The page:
Suspended Firefighter Asks Supreme Court To Hear First Amendment Case

July 31, 2003 ( - A Georgia firefighter suspended in an alleged violation of the First Amendment has petitioned the United States Supreme Court to hear his case.

>The latest move comes after a June ruling by the US 11th Circuit Court of Appeals that determined DeKalb Country officials did not violate the firefighter’s First Amendment rights when they suspended him, reversing a lower federal court’s decision.   However, the firefighter’s attorney, A Leroy Parks Jr, has notified US District Judge Robert Vining Jr. of the US District Court for the Northern District of Georgia that he intends to seek a writ of certiorari from the US Supreme Court, according to a Fulton County Daily Report story.

>The nature of the exchange that lead to the suspension brings to light federal law that bans an employer from demoting or discharging a public employee for engaging in free speech, which is protected by the First Amendment. But according to the appeals court opinion, “An employer may, however, discipline an employee for insubordination,” and the First Amendment does not require an employer to tolerate an embarrassing, vulgar or otherwise inappropriate verbal attack simply because an employee is picketing.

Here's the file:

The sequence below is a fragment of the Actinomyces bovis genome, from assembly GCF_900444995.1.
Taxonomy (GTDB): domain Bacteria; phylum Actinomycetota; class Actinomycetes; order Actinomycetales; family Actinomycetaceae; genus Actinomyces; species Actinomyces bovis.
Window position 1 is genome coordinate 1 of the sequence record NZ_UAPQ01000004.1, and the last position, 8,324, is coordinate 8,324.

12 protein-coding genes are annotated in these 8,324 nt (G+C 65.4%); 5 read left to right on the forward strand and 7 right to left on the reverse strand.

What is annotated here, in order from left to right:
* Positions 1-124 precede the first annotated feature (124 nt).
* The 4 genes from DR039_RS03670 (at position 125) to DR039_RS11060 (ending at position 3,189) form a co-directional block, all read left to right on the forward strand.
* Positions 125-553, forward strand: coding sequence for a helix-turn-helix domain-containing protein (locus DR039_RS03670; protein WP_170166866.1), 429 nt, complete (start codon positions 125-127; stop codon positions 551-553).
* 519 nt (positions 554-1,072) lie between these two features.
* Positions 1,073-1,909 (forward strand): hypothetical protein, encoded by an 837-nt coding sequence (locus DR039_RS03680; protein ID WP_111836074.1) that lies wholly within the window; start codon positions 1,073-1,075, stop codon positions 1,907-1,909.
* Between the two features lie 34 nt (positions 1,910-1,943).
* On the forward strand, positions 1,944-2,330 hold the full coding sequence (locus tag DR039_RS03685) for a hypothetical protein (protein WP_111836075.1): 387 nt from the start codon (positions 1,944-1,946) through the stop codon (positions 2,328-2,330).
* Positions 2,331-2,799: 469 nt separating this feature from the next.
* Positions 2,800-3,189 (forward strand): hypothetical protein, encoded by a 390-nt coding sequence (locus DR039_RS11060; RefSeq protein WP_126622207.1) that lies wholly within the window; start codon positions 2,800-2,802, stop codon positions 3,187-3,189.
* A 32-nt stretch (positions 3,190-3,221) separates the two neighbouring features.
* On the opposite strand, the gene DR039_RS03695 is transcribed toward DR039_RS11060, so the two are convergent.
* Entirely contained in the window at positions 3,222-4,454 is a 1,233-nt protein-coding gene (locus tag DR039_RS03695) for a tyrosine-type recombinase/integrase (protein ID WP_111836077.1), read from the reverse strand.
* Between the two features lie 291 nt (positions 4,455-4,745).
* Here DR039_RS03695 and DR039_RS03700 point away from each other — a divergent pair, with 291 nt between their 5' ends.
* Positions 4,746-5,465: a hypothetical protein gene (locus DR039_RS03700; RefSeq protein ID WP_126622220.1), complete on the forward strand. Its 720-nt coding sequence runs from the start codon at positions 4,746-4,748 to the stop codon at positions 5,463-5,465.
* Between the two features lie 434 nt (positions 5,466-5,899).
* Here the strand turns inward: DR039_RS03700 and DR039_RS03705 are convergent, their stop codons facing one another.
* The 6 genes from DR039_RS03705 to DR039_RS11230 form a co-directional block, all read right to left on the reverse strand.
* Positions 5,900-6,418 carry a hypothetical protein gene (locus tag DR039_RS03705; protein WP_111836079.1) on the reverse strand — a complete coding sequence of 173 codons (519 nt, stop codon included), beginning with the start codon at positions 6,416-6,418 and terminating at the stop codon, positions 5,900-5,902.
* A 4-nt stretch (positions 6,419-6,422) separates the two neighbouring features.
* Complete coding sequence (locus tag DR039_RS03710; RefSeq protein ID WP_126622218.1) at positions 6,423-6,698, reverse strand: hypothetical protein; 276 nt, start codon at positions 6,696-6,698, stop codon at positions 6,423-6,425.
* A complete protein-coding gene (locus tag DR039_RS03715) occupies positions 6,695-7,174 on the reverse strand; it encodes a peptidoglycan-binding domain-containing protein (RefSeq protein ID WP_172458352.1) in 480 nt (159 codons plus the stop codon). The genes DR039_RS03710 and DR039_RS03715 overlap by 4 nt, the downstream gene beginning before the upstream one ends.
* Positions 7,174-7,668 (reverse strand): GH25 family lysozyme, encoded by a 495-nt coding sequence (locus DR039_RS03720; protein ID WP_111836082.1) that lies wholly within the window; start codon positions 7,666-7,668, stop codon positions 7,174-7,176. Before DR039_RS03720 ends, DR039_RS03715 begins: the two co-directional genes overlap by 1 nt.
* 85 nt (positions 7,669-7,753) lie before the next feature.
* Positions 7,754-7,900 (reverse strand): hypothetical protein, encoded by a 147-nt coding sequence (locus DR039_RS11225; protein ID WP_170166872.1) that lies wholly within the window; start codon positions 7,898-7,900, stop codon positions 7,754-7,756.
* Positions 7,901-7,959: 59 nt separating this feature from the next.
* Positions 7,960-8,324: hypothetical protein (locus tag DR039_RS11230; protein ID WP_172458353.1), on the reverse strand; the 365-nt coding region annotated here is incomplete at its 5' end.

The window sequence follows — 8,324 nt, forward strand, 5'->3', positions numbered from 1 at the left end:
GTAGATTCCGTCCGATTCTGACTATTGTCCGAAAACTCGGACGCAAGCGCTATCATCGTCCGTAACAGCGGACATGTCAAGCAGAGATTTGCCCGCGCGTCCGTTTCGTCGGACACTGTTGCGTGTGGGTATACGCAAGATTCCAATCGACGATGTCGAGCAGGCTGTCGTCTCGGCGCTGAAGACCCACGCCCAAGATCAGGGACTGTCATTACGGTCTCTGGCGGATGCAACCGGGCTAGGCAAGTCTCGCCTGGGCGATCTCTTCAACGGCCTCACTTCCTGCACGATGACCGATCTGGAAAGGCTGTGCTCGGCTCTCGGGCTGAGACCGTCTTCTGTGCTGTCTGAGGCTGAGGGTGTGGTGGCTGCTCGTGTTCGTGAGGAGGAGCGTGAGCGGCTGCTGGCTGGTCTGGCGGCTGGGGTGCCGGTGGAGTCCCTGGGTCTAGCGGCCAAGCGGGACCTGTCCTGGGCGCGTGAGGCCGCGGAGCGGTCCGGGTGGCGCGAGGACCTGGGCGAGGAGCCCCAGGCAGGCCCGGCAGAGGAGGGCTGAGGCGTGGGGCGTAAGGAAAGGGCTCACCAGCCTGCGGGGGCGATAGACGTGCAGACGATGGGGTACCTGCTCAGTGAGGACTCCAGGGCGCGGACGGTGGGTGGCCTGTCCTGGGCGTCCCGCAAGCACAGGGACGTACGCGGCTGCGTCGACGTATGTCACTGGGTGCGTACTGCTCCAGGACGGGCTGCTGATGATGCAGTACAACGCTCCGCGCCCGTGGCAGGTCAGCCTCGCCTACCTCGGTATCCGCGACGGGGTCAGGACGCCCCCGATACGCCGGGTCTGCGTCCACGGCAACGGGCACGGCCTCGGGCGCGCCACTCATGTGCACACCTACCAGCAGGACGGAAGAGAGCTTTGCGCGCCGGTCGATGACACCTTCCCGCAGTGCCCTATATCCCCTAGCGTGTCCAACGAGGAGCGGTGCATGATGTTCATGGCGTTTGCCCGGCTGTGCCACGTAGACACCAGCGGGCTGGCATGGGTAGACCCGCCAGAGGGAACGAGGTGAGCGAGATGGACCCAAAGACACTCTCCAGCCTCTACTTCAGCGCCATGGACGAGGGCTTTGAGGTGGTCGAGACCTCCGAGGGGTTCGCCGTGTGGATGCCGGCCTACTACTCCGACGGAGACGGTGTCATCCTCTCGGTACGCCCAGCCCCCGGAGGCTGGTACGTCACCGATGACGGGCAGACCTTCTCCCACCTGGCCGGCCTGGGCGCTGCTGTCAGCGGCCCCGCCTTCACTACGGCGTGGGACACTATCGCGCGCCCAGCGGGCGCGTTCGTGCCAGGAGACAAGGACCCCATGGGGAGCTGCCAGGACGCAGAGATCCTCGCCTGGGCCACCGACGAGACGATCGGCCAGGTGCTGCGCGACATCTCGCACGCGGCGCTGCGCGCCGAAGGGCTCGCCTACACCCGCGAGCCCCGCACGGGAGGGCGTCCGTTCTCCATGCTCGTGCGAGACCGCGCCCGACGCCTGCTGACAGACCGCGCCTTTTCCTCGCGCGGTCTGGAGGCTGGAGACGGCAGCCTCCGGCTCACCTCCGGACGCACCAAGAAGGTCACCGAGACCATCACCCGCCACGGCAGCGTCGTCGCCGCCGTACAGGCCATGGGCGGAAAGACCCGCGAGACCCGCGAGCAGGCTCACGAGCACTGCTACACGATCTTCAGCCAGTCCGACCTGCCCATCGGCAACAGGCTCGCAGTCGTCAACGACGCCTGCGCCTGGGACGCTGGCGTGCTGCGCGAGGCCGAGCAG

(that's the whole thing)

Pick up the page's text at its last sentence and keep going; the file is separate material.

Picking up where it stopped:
Heated Exchange

>In 2001, firefighter James Travers was off duty and participating in a salary picket on public land when he spotted DeKalb’s chief executive officer (CEO) Vernon Jones and began chanting his name.   Jones, in turn, warned the firefighter that he would not tolerate insubordination. The two men then engaged in a verbal exchange and, according to the appellate opinion, “There was a sharp conflict between the plaintiff and the defendants as to what transpired at that time.”

>The exchanged led to a suspension of 30 days for conduct unbecoming an officer and insubordination to the CEO. A county merit officer upheld that suspension.

Travers then sued Jones, DeKalb Fire Chief Scott Wilder and the county, claiming he had been punished in retaliation for exercising his right to free speech.   Vining ruled in favor of Travers, refusing to grant summary judgment to the county in part because a determination depends on whether the plaintiff’s or the defendants’ version of the facts is correct.